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Bank of Korea’s policy rate cut reflects growing concerns about slower global economic growth
The Bank of Korea's (BOK's) decision to cut the policy rate by 25 basis points on 16 October reflects growing concerns about the softening global growth outlook and sharp contraction in South Korean exports during recent months.
South Korea's export sector has been hit by a perfect storm during 2019 due to the impact of the US-China trade war on South Korean exports to China's manufacturing sector, as well as the Eurozone manufacturing recession and the slump in global electronics orders.
BOK has now cut policy rates twice this year, joining the growing number of central banks across the Asia-Pacific that have been easing monetary policy. Many APAC central banks have been cutting policy rates as softer world oil prices have reduced inflation pressures and concerns grow among Asian central banks about the weakening global growth outlook. US Fed rate cuts have also opened the door for policy rate cuts by APAC central banks. In addition to the BOK, other APAC central banks that have cut policy rates since May 2019 include the Reserve Bank of Australia (RBA), People's Bank of China, Bank of Thailand, Reserve Bank of New Zealand, Reserve Bank of India, Bangko Sentral ng Pilipinas and Bank Indonesia.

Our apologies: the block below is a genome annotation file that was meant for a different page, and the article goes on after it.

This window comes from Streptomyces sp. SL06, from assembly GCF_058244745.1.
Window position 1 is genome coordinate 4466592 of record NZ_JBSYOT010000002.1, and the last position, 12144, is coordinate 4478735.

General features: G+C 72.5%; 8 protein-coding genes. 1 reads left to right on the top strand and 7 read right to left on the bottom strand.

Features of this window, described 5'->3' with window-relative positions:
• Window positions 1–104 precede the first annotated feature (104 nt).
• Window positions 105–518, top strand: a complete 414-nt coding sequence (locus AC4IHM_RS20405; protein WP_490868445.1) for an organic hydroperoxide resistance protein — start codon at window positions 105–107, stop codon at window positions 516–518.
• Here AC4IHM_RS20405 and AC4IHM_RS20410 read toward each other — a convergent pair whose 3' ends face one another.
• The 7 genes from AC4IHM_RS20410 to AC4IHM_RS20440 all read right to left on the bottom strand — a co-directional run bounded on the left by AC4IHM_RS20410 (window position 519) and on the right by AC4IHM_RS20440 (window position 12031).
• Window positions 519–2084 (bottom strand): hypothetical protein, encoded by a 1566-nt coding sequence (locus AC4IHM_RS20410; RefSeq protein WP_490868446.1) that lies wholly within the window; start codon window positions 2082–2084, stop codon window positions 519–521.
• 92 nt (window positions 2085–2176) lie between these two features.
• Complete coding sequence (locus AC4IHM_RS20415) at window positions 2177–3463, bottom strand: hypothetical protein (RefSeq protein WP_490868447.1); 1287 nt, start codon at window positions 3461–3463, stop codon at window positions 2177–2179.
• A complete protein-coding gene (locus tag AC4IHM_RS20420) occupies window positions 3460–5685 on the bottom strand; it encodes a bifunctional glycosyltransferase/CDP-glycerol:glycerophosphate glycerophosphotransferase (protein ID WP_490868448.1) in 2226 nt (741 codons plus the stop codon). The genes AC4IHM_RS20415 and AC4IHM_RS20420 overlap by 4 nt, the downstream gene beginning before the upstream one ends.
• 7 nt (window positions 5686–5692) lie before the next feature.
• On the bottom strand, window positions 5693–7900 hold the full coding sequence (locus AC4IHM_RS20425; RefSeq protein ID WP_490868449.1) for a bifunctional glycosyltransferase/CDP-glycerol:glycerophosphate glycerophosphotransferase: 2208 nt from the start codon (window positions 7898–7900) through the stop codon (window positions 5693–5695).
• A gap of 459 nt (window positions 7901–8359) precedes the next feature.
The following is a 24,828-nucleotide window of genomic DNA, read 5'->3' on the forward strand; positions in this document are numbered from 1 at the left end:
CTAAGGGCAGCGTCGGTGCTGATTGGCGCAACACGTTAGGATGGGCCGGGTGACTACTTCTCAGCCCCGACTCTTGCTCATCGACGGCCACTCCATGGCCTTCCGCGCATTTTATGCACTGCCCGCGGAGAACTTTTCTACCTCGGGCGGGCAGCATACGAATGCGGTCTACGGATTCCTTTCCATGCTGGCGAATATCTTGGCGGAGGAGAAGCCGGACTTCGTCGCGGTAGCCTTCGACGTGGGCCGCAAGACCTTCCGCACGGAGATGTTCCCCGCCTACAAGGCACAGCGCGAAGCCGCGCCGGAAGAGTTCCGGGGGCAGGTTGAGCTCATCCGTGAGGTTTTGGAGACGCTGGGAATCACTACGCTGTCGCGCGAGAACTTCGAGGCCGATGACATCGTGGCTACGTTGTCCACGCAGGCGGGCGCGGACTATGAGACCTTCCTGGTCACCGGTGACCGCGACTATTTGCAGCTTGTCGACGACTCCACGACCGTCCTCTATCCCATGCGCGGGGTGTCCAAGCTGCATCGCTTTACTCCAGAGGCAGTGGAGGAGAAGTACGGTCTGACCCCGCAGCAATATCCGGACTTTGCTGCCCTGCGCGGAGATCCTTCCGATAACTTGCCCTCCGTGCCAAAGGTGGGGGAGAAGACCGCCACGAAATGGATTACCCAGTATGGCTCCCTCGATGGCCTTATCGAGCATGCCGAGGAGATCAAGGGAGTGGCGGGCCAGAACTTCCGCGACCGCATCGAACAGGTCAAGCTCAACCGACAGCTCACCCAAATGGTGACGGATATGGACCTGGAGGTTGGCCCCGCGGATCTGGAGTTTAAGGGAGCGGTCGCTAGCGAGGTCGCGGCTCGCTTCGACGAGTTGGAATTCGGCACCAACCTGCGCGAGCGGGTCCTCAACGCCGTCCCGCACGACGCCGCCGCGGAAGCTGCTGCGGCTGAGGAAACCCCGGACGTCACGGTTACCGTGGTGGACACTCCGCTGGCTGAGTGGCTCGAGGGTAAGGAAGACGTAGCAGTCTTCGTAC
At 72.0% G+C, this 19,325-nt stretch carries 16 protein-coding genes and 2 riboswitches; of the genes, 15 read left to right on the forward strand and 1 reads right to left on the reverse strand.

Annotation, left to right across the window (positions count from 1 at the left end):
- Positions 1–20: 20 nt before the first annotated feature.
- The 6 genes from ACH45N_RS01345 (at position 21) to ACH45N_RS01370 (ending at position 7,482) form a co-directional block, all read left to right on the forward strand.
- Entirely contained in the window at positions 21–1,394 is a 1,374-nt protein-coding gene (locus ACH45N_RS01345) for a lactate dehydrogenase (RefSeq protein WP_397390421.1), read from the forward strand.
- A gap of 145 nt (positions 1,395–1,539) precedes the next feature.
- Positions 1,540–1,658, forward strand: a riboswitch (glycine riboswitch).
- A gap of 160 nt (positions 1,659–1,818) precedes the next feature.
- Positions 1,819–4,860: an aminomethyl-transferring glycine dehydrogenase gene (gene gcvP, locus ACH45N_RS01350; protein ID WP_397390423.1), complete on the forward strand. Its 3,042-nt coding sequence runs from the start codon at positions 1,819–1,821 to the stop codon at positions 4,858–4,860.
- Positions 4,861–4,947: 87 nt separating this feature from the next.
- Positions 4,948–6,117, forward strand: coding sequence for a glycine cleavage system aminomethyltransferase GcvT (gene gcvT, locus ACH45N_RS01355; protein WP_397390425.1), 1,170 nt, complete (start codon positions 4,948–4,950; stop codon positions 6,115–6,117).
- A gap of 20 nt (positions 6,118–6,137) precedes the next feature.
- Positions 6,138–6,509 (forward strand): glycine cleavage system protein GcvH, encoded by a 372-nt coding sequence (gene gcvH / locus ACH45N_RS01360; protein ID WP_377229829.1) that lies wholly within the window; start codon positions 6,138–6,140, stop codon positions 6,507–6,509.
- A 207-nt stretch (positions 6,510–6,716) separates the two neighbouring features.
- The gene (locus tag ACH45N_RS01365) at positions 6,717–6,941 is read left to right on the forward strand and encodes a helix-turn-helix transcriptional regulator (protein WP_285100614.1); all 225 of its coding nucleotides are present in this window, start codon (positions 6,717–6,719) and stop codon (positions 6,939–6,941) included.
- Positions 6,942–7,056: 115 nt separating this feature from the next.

For some central banks, notably the RBA, the brave new world on unconventional monetary policy looms ahead as the room for further policy rate cuts is very limited if economic growth momentum should slow further in 2020.
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